GINSU: NSA Exploit of the Day

Today’s item from the NSA’s Tailored Access Operations (TAO) group implant catalog:


(TS//SI//REL) GINSU provides software application persistence for the CNE implant, KONGUR, on target systems with the PCI bus hardware implant, BULLDOZER.

(TS//SI//REL) This technique supports any desktop PC system that contains at least one PCI connector (for BULLDOZER installation) and Microsoft Windows 9x, 2000, 20003, XP, or Vista.

(TS//SI//REL) Through interdiction, BULLDOZER is installed in the target system as a PCI bus hardware implant. After fielding, if KONGUR is removed from the system as a result of an operation system upgrade or reinstall, GINSU can be set to trigger on the next reboot of the system to restore the software implant.

Unit Cost: $0

Status: Released / Deployed. Ready for Immediate Delivery

Page, with graphics, is here. General information about TAO and the catalog is here.

In the comments, feel free to discuss how the exploit works, how we might detect it, how it has probably been improved since the catalog entry in 2008, and so on.

Posted on January 29, 2014 at 2:28 PM35 Comments


BJP January 29, 2014 3:00 PM

This sounds very much like an implementation of the PCI device Linux kernel backdoor described in

Use the expansion ROM capability in the BIOS to execute code from the PCI device prior to reading the MBR, set up interrupt handlers to inject your code into the Windows kernel and have at it. This is probably one of dozens of implementations of this general theme.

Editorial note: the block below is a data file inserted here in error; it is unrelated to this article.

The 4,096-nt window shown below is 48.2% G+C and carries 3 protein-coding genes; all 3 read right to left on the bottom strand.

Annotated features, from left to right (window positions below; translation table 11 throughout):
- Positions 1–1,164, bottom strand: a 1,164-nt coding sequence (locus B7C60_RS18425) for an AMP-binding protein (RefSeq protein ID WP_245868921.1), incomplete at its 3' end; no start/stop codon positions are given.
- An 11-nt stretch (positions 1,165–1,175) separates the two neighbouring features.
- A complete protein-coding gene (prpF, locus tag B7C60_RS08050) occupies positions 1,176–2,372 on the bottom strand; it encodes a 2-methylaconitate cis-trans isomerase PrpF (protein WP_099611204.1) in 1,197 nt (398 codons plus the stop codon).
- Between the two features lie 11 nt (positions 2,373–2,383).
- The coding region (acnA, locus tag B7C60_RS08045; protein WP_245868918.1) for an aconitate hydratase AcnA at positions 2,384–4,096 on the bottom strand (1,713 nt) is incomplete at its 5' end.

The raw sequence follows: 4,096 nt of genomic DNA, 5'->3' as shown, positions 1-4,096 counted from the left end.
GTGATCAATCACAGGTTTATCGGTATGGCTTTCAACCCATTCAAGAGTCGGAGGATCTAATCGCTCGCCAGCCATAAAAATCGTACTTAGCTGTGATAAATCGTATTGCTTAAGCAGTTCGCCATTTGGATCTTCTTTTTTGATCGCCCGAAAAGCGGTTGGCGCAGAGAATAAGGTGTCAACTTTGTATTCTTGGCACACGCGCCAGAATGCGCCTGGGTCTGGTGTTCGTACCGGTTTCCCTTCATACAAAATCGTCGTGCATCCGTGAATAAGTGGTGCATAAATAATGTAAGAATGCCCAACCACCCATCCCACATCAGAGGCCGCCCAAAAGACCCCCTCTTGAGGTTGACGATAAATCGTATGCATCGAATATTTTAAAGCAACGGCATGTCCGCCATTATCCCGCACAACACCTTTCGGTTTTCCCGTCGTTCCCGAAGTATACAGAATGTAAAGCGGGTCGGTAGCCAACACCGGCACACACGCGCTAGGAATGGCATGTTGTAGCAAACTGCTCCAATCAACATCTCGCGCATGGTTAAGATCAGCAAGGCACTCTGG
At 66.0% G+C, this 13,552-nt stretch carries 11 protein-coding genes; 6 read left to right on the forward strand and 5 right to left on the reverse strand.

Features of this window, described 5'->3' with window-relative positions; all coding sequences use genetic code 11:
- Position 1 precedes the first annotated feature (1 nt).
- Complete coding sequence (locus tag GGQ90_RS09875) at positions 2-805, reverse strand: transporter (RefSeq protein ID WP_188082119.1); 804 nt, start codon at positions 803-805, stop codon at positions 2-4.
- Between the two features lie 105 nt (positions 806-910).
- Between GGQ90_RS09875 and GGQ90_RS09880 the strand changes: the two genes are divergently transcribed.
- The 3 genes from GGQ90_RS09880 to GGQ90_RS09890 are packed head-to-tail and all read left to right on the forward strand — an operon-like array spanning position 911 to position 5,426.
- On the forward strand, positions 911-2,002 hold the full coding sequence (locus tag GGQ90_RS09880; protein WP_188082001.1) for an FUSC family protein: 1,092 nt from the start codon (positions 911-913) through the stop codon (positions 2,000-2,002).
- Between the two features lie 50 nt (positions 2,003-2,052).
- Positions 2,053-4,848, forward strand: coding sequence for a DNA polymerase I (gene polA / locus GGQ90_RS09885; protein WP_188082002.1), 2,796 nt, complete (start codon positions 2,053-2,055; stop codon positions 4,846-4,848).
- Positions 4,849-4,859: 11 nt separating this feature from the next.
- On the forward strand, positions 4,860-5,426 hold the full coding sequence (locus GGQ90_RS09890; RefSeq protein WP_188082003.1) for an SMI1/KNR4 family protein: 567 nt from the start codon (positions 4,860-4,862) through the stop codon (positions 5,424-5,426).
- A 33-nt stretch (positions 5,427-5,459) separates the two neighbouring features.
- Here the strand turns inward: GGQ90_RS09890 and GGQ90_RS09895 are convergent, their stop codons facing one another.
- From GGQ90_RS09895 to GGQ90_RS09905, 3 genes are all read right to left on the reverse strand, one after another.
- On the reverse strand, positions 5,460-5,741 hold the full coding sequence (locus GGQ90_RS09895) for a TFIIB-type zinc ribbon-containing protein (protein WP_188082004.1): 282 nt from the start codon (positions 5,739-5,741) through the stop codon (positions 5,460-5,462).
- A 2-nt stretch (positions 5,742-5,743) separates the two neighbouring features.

And none of it shows up on any malware scan since it’s not on disk, anywhere, ever.

Tony H. January 29, 2014 3:10 PM

Interesting that it calls BULLDOZER a “PCI bus hardware implant”. Not necessarily something that plugs into a PCI slot (where it would be quite likely to be noticed). I wonder what form factor a BULLDOZER takes, and how it connects to the bus.

pegr January 29, 2014 3:15 PM

For your Oracle link:

“Unless you work for something like a government intelligence agency, though, you shouldn’t realistically worry about installing commodity hardware from reputable vendor”

I believe that should be, “Unless you are targeted by a government intelligence agency,…”


pegr January 29, 2014 3:17 PM


That could be anywhere on the PCI bus, including the chipset! I’d imagine that could be applied to the physical bus itself, much like installing a “mod chip” on a video game console.

Iain Moffat January 29, 2014 3:27 PM

@Tony and pegr: It also occurs to me that the implant could replace a PCI card expected to be in the machine with one that has been modified – given that the exploit does not mention any particular make and model of PCI-bus computer as a target I expect it will be something generic like an ethernet or graphics card if it is hidden in plain sight that way.

Andrew Wallace January 29, 2014 3:47 PM

Any analysis of the exploit(s) within this series of releases should be discussed privately.

Such discussion should be behind closed doors at research institutes and laboratories.

Otherwise, you are feeding the hand that bites you with useful information.

biteyfeedey January 29, 2014 4:24 PM

Re: feeding the hand that bites you.